The basic concepts of Asset Performance Management (APM) have been around for nearly fifty years. In the 1960s, plant maintenance departments understood that doing preventative or scheduled maintenance led to better results than simple break-fix approaches. I know this because that's when I started my career in plant engineering.
Admittedly, it was done with large paper tub files then and it wasn’t until the 1970s that we started to see the computerization of maintenance activities, which enabled further advances such as predictive maintenance. And then in the last several decades further advances in maintenance philosophy like condition-based maintenance (CBM) and reliability-centered maintenance (RCM) emerged.
In this post, we'll discuss the wealth of knowledge on different maintenance approaches available to today's professionals, and also the main challenges with putting those approaches into action.
Performance-Oriented Maintenance Approaches Are Well-Documented
Advanced maintenance practices ranging from simple preventative maintenance to RCM all have literally hundreds of guides and how-to articles, as well as benefits and justification articles written about them.
A quick search of Amazon with the phrase “preventative maintenance” will yield over 500 hardback and paperback results. A similar search for RCM yields over 50 books. Google searches on the same topics yield over 500,000 hits each. Scholarly articles on the topics number in the hundreds.
Various surveys have shown that fewer than 20% of manufacturing plants today are not using some form of predictive maintenance strategy. Numerous case studies document the benefits of adopting advanced asset performance management approaches, with cited benefits including 5-20% reductions in maintenance costs, 15% or more improvements in product quality, up to 10% reductions in downtime, and others.
Organizations like the Society for Maintenance & Reliability Professionals (SMRP) exist to support the profession with conferences, certification programs, and a library of resources.
Why is There So Much Interest in Improving Asset Performance?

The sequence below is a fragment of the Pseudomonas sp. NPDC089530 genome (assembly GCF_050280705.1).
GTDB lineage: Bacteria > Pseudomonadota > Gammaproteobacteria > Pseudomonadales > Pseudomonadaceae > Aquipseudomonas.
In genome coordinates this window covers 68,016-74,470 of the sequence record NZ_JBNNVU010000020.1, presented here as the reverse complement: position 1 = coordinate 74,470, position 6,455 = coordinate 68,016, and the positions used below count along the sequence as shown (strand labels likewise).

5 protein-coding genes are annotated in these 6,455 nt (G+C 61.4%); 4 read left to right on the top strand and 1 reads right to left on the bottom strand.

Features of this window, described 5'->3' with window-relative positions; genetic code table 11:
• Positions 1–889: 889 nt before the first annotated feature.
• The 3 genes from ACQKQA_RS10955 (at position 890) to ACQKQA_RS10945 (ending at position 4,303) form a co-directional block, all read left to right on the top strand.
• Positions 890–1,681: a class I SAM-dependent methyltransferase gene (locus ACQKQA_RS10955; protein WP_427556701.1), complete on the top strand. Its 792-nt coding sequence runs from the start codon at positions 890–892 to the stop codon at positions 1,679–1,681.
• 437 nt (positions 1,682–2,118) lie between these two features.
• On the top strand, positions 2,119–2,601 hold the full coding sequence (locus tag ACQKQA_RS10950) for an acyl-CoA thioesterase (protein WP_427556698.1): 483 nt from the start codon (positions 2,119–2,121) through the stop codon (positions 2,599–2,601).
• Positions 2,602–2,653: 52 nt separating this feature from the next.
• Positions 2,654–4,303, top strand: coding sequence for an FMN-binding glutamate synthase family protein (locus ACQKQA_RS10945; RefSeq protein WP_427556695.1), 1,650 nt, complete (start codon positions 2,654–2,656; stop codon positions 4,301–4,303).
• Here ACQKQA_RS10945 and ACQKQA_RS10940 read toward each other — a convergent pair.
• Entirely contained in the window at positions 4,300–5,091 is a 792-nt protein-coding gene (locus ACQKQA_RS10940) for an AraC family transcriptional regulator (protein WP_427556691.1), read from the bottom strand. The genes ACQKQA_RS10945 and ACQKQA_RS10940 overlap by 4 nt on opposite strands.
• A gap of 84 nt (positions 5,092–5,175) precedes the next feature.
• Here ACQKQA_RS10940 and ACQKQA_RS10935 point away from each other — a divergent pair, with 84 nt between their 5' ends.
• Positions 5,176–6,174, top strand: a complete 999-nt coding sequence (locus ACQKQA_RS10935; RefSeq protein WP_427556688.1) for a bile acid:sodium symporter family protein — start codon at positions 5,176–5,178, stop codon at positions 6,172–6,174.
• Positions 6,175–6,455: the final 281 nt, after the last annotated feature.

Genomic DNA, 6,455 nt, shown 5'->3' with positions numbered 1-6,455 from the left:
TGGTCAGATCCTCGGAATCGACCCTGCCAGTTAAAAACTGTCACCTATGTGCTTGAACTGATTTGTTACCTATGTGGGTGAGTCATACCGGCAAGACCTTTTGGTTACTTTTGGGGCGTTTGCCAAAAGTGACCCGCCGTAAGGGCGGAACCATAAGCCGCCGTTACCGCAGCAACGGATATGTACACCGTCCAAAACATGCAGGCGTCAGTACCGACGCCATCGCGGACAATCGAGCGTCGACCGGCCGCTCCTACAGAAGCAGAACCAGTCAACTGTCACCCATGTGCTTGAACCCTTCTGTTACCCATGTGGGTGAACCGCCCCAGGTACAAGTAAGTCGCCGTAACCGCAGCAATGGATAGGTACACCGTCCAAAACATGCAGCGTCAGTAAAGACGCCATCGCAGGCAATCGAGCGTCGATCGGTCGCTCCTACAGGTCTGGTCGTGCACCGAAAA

Despite all that exists in the web sphere about improving asset performance, it still remains one of the most elusive areas when it comes to actually achieving documented benefits. While more than 75% of enterprises report practicing some level of predictive maintenance and about 20% claim to be utilizing RCM, the topic still drives considerable inquiry as to how to actually make it work.
Being from St. Louis, I'm reminded of a famous Yogi Berra quote. When asked why he no longer visited Ruggeri’s Italian restaurant, a St. Louis institution, Yogi replied, “Nobody goes there anymore, it’s too crowded.” In some ways that describes the struggles many companies have in trying to extract maximum value from their assets in an organized APM program.
The application landscape is so crowded, companies just can’t seem to make sense of all the tools they have at their disposal. They struggle because the necessary data is so spread out across so many different applications, they can’t do the analysis to really understand what the actual condition of their assets really may be and how well they are really performing. It isn’t so much a lack of data, it's a lack of information.
Some of the problem is that the information is trapped in older equipment that doesn't have the ability to do anything other than display it locally. Sometimes the problem is that while you may be able to access the information electronically, the protocols are aged and proprietary. Another problem occurs when the information is accessible but the device has an antiquated OS that is no longer supported so security concerns keep you from accessing it.
Even if you can access all the information, there remains the challenge of ensuring the data is properly time-synchronized. Finally, add in the fact that many enterprises have multiple applications accessing the myriad of sensors and devices on the plant floor and often using the data in their own ways, trying to create a “big picture” so you can fully understand how each asset is performing becomes a daunting task.
In fact, in every practice area LNS Research is currently covering, the second greatest challenge to companies pursuing a particular performance improvement opportunity is “disparate XYZ systems and data sources.”
As we progress with our APM research we expect similar results to be reported by survey respondents. Upcoming research will address how to overcome this challenge when pursuing APM excellence.
Understand the capabilities of twenty of the leading vendors in the APM space by downloading our APM Solutions Section Guide. The guide contains comparison charts for the factors listed above and the detailed profiles of the twenty vendors ranging from automation companies, to enterprise software providers and includes many specialized APM solutions as well.